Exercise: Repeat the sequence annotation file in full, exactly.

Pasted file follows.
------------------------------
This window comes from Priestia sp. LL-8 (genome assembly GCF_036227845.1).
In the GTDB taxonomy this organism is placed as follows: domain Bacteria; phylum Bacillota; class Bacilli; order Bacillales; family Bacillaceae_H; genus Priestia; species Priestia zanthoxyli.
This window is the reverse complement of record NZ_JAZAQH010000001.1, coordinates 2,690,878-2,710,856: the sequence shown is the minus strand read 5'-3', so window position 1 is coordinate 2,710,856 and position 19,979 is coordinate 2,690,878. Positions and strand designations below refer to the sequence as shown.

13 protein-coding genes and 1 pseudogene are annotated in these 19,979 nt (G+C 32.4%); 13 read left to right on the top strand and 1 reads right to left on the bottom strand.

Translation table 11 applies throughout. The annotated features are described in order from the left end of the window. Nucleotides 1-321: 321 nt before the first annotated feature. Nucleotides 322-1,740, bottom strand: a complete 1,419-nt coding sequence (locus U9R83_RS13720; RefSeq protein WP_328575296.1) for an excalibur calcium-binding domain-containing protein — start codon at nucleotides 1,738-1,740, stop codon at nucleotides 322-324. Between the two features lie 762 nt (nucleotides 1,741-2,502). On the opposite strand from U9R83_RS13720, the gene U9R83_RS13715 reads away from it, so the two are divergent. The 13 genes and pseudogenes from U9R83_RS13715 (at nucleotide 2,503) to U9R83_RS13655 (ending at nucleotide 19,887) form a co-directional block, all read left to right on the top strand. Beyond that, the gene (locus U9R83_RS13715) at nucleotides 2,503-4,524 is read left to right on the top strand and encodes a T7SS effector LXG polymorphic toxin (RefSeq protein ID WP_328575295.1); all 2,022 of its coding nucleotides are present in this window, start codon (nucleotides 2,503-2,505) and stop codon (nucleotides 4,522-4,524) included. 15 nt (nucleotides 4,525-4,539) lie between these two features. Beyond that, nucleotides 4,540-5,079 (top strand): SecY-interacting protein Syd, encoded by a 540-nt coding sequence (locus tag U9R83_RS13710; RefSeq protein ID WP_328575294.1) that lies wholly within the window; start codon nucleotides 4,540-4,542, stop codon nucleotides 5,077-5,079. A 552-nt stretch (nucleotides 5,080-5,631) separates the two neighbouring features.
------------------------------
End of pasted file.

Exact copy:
This window comes from Priestia sp. LL-8 (genome assembly GCF_036227845.1).
In the GTDB taxonomy this organism is placed as follows: domain Bacteria; phylum Bacillota; class Bacilli; order Bacillales; family Bacillaceae_H; genus Priestia; species Priestia zanthoxyli.
This window is the reverse complement of record NZ_JAZAQH010000001.1, coordinates 2,690,878-2,710,856: the sequence shown is the minus strand read 5'-3', so window position 1 is coordinate 2,710,856 and position 19,979 is coordinate 2,690,878. Positions and strand designations below refer to the sequence as shown.

13 protein-coding genes and 1 pseudogene are annotated in these 19,979 nt (G+C 32.4%); 13 read left to right on the top strand and 1 reads right to left on the bottom strand.

Translation table 11 applies throughout. The annotated features are described in order from the left end of the window. Nucleotides 1-321: 321 nt before the first annotated feature. Nucleotides 322-1,740, bottom strand: a complete 1,419-nt coding sequence (locus U9R83_RS13720; RefSeq protein WP_328575296.1) for an excalibur calcium-binding domain-containing protein — start codon at nucleotides 1,738-1,740, stop codon at nucleotides 322-324. Between the two features lie 762 nt (nucleotides 1,741-2,502). On the opposite strand from U9R83_RS13720, the gene U9R83_RS13715 reads away from it, so the two are divergent. The 13 genes and pseudogenes from U9R83_RS13715 (at nucleotide 2,503) to U9R83_RS13655 (ending at nucleotide 19,887) form a co-directional block, all read left to right on the top strand. Beyond that, the gene (locus U9R83_RS13715) at nucleotides 2,503-4,524 is read left to right on the top strand and encodes a T7SS effector LXG polymorphic toxin (RefSeq protein ID WP_328575295.1); all 2,022 of its coding nucleotides are present in this window, start codon (nucleotides 2,503-2,505) and stop codon (nucleotides 4,522-4,524) included. 15 nt (nucleotides 4,525-4,539) lie between these two features. Beyond that, nucleotides 4,540-5,079 (top strand): SecY-interacting protein Syd, encoded by a 540-nt coding sequence (locus tag U9R83_RS13710; RefSeq protein ID WP_328575294.1) that lies wholly within the window; start codon nucleotides 4,540-4,542, stop codon nucleotides 5,077-5,079. A 552-nt stretch (nucleotides 5,080-5,631) separates the two neighbouring features.